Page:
As a teenager he was a freelance television editor for ABC Network News. While at Caltech he worked for the Nobel Prize Winning President as a Mac Expert, and at Disney and Sony worked on the first feature animated films for both companies: Chicken Little, and Surf's Up, respectively. Recently he has worked on Python development projects as diverse as writing an SNMP auto-discovery system, writing a Content Management System from scratch, creating a large scale Web 2.0/Social Networking Application in Django for Turner Studios, to writing IPhone applications that talk to Google App Engine. He is also involved in a new media journalism project, Spotlight on FOSS, that had a kickoff interview of Mark Shuttleworth.

He is currently co-authoring a book on Google App Engine and writing a large Google App Engine Exercise and Nutrition Tracking Application. Most recently, he works as a Python programmer for Weta Digital in New Zealand, which has one of the world's largest render farms/super computer sites.

In his free time he enjoys spending time with his wife Leah, and their son Liam, and playing and composing piano music. He is also into exercising religiously, including running in and training for marathons, and blogging about it. When he gets a chance, he likes to write open source software. He is also interested in Artificial Intelligence research and software development.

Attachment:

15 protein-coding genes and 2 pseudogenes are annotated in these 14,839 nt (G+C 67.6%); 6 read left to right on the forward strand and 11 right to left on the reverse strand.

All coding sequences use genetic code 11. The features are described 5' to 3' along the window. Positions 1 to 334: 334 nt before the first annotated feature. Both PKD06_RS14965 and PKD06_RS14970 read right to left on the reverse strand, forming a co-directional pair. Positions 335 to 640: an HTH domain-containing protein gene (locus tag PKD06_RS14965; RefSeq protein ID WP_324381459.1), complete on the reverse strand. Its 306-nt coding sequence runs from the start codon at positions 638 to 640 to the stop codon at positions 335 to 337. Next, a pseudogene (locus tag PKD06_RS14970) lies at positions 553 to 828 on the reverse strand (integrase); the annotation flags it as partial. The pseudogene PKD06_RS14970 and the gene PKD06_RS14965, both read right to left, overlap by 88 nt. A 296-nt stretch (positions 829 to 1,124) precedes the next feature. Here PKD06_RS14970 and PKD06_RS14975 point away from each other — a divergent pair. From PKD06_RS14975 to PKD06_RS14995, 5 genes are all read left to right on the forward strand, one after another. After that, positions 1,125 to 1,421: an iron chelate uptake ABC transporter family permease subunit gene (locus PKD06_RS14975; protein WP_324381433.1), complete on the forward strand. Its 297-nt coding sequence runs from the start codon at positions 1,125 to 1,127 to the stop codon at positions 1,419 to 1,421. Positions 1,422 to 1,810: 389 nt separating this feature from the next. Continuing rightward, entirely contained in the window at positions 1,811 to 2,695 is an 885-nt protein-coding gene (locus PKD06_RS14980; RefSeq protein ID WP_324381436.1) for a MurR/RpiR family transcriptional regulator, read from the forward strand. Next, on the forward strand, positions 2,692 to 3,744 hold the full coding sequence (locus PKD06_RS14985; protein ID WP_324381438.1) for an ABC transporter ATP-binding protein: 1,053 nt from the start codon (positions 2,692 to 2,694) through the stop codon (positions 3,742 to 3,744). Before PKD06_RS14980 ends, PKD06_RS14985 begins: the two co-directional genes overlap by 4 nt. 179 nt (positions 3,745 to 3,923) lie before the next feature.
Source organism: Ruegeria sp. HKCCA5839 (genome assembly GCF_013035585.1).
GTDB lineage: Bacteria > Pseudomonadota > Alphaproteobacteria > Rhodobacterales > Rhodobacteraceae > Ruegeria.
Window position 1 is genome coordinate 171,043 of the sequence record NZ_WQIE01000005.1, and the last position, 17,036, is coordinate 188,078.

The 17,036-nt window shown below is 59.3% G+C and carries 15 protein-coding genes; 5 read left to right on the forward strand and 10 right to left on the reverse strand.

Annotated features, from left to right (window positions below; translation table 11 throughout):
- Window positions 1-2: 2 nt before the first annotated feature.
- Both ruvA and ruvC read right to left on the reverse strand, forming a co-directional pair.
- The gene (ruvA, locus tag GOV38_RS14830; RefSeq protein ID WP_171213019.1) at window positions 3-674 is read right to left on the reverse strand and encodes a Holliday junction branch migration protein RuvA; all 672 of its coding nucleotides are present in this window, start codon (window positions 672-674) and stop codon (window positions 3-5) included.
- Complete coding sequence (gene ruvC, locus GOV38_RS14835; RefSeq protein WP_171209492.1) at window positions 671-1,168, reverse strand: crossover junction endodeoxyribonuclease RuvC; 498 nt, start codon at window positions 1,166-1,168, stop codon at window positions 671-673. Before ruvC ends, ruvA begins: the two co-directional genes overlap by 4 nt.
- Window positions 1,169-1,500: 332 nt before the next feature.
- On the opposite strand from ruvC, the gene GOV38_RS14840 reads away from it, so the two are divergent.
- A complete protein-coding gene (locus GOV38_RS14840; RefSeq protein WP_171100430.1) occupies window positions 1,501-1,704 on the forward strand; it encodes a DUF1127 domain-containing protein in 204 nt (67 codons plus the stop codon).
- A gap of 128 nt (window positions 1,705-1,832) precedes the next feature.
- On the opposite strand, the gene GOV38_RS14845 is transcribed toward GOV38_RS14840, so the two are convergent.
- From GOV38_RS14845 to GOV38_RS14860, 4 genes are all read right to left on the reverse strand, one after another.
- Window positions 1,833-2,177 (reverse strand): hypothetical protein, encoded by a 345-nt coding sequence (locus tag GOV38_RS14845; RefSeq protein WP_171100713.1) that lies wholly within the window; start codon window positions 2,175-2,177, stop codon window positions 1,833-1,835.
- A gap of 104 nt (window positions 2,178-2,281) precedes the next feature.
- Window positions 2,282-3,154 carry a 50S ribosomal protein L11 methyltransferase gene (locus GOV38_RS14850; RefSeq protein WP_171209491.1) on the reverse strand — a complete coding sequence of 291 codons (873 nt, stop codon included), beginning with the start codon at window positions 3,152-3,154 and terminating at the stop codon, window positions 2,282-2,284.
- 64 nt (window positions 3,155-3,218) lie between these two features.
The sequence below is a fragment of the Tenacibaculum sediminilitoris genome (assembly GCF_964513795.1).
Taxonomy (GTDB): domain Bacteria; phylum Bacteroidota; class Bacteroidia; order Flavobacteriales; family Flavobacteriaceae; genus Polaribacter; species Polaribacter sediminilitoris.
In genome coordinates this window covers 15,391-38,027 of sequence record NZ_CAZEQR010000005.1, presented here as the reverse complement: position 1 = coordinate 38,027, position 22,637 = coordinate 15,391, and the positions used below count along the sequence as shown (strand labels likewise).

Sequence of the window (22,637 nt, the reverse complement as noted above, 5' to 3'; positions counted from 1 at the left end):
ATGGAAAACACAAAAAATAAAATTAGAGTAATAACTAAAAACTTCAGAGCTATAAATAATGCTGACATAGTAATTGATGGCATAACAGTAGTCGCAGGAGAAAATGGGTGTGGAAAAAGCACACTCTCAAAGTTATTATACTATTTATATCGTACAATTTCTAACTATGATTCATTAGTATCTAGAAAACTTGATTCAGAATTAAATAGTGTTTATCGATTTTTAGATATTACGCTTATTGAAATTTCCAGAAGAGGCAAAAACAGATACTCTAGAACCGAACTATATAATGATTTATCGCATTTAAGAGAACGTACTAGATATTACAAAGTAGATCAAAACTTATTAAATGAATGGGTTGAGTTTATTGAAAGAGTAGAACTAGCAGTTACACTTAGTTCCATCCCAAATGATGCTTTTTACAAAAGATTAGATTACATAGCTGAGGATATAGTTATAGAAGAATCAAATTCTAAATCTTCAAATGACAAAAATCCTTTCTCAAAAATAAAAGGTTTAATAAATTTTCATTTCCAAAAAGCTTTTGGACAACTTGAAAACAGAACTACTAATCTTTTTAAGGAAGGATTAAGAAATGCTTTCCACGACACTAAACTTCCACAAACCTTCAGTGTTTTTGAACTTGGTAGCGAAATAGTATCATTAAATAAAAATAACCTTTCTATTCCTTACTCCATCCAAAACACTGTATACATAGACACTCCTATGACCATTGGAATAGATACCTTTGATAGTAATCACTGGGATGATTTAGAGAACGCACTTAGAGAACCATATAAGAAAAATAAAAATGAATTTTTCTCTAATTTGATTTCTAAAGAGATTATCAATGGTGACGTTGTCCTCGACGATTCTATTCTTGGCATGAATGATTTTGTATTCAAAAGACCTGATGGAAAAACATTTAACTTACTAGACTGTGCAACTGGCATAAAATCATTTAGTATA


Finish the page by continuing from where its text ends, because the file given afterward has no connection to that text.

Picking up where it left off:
Jeremy Jones is a software engineer/system administrator who works for Predictix. His weapon of choice is Python but he has done plenty of shell and Perl and a touch of Java.

He is the author of the open source projects Munkware, a multiproducer/multiconsumer, transactional, and persistent queuing mechanism, ediplex, an EDI (Electronic Data Interchange) parsing engine, and podgrabber a podcast downloader. All three projects were written in the Python language.

Jeremy spends his spare time enjoying his family and doing a little writing. He lives in Conyers, Georgia, just east of Atlanta, with his wife, Debra and his two children, Zane and Justus.


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Front Cover | Copyright | Table of Contents | Excerpt | Index | Back Cover
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Amazon.com: 3.2 out of 5 stars  16 reviews
21 of 23 people found the following review helpful
2.0 out of 5 stars Title should be "Learning Python..." Oct. 21 2008
By Richard T. Harding - Published on Amazon.com
Format:Paperback
As a sysadmin and avid Python user I was looking forward to all the cool tricks/hacks I'd pick up from this book. Once I got it, I was a bit disappointed. The title should be "Learning Python for System Admins". It's very much an into to Python itself, and not anything close to a "cookbook" I was expecting. It covers a ton of topics, but all without much depth. It might be useful to some, but definitely not what I was looking for.
12 of 13 people found the following review helpful
4.0 out of 5 stars A good book with some typos March 12 2009
By Eric Lake - Published on Amazon.com
Format:Paperback